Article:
Difference between revisions of "Vinyl Liner-Patching" - Further Reading

(Created page with "Patching a liner isn't all that complicated - you need a piece of new liner large enough to cover the hole and some liner patch adhesive (Boxer 100 is probably the best), a pa...")
 
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Patching a liner isn't all that complicated - you need a piece of new liner large enough to cover the hole and some liner patch adhesive (Boxer 100 is probably the best), a pair of decent scissors, and a wallpaper seam roller to help apply the patch.<ref>https://www.troublefreepool.com/threads/hole-in-vinyl-liner-how-to-repair-it.6344/#post-52236</ref>
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Patching a liner isn't all that complicated - you need a piece of new liner or the clear patch material that comes in the box, large enough to cover the hole and some liner patch adhesive (Boxer 100 is probably the best), a pair of decent scissors, and a wallpaper seam roller to help apply the patch.<ref>https://www.troublefreepool.com/threads/hole-in-vinyl-liner-how-to-repair-it.6344/#post-52236</ref>
  
 
For patches on the floor you probably need SCUBA gear since a new patch needs to be worked for a few minutes to insure that it doesn't just peel right off.  
 
For patches on the floor you probably need SCUBA gear since a new patch needs to be worked for a few minutes to insure that it doesn't just peel right off.  
  
To properly apply a patch, cut a piece of new liner material so that it is large enough to cover the tear with ~3/4" overlap and be sure to round off any corners unrounded patches come off fairly easily. Apply a thick, even coat of the adhesive to the back of the patch and fold it in half so that it's glue to glue.  
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To properly apply a patch, cut a piece of patch material so that it is large enough to cover the tear with ~3/4" overlap and be sure to round off any corners. Unrounded patches tend to come off fairly easily. Apply a thick, even coat of the adhesive to the back of the patch and fold it in half so that it's glue to glue.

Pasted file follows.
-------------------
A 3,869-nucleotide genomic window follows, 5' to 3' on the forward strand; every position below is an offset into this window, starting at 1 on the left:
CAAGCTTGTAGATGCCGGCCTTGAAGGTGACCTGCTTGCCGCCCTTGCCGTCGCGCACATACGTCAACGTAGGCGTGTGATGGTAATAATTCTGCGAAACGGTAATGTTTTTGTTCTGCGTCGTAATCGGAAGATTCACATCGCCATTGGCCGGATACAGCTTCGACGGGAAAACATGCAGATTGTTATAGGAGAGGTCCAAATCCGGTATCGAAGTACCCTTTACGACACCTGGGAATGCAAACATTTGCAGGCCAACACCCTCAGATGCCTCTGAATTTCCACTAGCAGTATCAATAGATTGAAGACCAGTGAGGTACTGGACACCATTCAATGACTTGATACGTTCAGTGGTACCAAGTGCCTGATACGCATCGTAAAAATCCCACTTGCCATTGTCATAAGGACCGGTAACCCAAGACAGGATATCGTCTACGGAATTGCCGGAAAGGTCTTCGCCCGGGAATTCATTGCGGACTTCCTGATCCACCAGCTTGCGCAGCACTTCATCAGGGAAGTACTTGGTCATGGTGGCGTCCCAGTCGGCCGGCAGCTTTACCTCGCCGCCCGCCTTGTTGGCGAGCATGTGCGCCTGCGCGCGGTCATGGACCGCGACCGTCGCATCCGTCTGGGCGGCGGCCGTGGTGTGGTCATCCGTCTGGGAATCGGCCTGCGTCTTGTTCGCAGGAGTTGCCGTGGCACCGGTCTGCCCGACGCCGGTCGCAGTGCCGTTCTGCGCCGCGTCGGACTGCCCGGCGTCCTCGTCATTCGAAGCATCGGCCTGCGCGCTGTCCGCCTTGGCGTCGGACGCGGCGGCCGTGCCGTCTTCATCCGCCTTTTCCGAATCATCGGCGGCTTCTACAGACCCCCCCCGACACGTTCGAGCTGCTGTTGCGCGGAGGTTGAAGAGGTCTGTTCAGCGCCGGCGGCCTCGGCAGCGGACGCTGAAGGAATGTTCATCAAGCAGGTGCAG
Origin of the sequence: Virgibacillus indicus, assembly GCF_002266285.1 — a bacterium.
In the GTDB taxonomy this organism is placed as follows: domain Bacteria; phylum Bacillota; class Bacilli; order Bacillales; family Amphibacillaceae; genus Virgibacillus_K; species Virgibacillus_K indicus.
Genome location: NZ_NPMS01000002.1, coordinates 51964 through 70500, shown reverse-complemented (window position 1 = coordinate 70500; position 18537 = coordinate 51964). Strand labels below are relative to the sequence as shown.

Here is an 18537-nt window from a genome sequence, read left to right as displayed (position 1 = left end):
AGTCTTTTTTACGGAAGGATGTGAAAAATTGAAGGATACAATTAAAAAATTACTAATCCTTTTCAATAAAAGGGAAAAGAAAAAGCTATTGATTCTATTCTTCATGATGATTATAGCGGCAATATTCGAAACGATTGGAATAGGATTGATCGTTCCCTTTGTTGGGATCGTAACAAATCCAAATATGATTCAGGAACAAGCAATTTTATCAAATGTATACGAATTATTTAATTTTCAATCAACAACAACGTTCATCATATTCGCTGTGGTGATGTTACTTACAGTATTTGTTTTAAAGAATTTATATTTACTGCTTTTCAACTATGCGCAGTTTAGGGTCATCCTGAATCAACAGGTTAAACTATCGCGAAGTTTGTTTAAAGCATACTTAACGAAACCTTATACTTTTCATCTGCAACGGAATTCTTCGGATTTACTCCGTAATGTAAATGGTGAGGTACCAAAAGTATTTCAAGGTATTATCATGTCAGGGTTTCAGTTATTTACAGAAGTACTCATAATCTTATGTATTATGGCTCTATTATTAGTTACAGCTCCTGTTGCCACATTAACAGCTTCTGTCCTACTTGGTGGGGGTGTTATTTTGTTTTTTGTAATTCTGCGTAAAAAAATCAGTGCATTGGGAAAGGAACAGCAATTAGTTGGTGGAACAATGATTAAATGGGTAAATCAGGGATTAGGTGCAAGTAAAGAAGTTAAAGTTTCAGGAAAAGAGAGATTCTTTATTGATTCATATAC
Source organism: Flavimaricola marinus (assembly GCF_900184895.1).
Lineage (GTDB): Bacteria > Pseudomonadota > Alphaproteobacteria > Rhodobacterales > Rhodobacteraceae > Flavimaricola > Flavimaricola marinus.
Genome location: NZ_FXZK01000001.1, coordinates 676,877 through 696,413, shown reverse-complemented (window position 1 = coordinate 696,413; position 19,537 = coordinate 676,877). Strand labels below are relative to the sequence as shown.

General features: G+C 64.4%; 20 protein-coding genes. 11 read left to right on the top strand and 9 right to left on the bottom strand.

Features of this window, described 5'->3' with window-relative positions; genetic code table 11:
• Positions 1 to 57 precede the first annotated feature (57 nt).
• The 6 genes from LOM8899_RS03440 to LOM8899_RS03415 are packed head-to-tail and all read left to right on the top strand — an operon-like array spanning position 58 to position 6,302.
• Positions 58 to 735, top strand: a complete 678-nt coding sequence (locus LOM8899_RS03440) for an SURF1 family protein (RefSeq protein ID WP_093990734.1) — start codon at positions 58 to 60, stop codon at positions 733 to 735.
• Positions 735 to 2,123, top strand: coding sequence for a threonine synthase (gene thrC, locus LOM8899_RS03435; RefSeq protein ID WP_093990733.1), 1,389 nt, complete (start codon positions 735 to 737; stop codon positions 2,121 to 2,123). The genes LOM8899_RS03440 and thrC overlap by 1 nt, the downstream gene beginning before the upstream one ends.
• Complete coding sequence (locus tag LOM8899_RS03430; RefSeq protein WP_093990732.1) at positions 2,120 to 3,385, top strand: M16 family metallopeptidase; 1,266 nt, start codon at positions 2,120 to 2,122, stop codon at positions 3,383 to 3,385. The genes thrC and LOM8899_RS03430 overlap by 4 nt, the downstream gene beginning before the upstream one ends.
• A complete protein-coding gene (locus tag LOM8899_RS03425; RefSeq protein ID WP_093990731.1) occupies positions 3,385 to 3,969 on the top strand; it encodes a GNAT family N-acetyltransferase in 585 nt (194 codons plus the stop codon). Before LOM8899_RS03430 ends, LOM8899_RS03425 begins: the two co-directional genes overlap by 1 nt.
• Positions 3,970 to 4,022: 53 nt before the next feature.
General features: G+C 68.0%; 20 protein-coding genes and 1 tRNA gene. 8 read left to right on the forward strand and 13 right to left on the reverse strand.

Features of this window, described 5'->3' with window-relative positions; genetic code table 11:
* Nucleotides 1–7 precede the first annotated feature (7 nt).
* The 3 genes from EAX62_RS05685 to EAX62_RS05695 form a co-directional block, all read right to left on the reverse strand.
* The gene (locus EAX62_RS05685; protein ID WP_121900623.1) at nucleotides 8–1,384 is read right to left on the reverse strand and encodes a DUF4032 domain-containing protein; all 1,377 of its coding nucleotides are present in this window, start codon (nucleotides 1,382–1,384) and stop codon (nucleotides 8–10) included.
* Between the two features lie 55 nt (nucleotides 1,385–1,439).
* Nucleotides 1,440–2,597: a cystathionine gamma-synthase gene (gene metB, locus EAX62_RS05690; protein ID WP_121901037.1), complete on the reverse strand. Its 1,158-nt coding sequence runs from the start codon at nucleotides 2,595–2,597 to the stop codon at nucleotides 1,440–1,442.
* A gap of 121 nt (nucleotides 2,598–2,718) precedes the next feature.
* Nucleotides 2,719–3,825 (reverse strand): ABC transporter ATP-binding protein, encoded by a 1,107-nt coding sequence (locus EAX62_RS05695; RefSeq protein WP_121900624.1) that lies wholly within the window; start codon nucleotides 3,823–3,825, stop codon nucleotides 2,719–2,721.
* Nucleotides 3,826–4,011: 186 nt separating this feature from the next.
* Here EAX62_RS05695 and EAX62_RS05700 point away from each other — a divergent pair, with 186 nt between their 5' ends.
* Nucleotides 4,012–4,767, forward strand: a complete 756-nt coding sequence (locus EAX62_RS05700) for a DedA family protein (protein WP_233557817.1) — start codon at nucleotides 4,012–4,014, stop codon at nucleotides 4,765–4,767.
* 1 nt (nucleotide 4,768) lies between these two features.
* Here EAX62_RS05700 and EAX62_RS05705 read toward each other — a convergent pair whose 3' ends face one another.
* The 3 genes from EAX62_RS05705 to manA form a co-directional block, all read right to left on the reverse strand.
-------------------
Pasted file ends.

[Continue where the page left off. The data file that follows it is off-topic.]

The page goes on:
Unfold the patch right at the leak and apply it - this is where you use the seam roller roll the patch from the center out using good pressure on the patch then spend a minute or two rolling around the edge of the patch.
 
Unfold the patch right at the leak and apply it - this is where you use the seam roller roll the patch from the center out using good pressure on the patch then spend a minute or two rolling around the edge of the patch.
  
This won't work if there is a crease where the patch needs to go - if you have water behind the liner you should be able to push the creases back to the walls. If you don't have water behind the liner, you can try using a toilet plunger to work out the wrinkles - as a last measure (if your liner has enough elasticity to be able to move the creases you can lower the water in the pool, work out the wrinkles and use a vacuum to hold the wrinkles out while the pool refills. Don't want to try this with an older liner or one that has been chemically abused.  There is too much chance of ruining the liner.
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This won't work if there is a crease where the patch needs to go - if you have water behind the liner you should be able to push the creases back to the walls. If you don't have water behind the liner, you can try using a toilet plunger to work out the wrinkles - as a last measure, if your liner has enough elasticity to be able to move the creases, you can lower the water in the pool, work out the wrinkles and use a vacuum to hold the wrinkles out while the pool refills. Don't want to try this with an older liner or one that has been chemically abused.  There is too much chance of ruining the liner.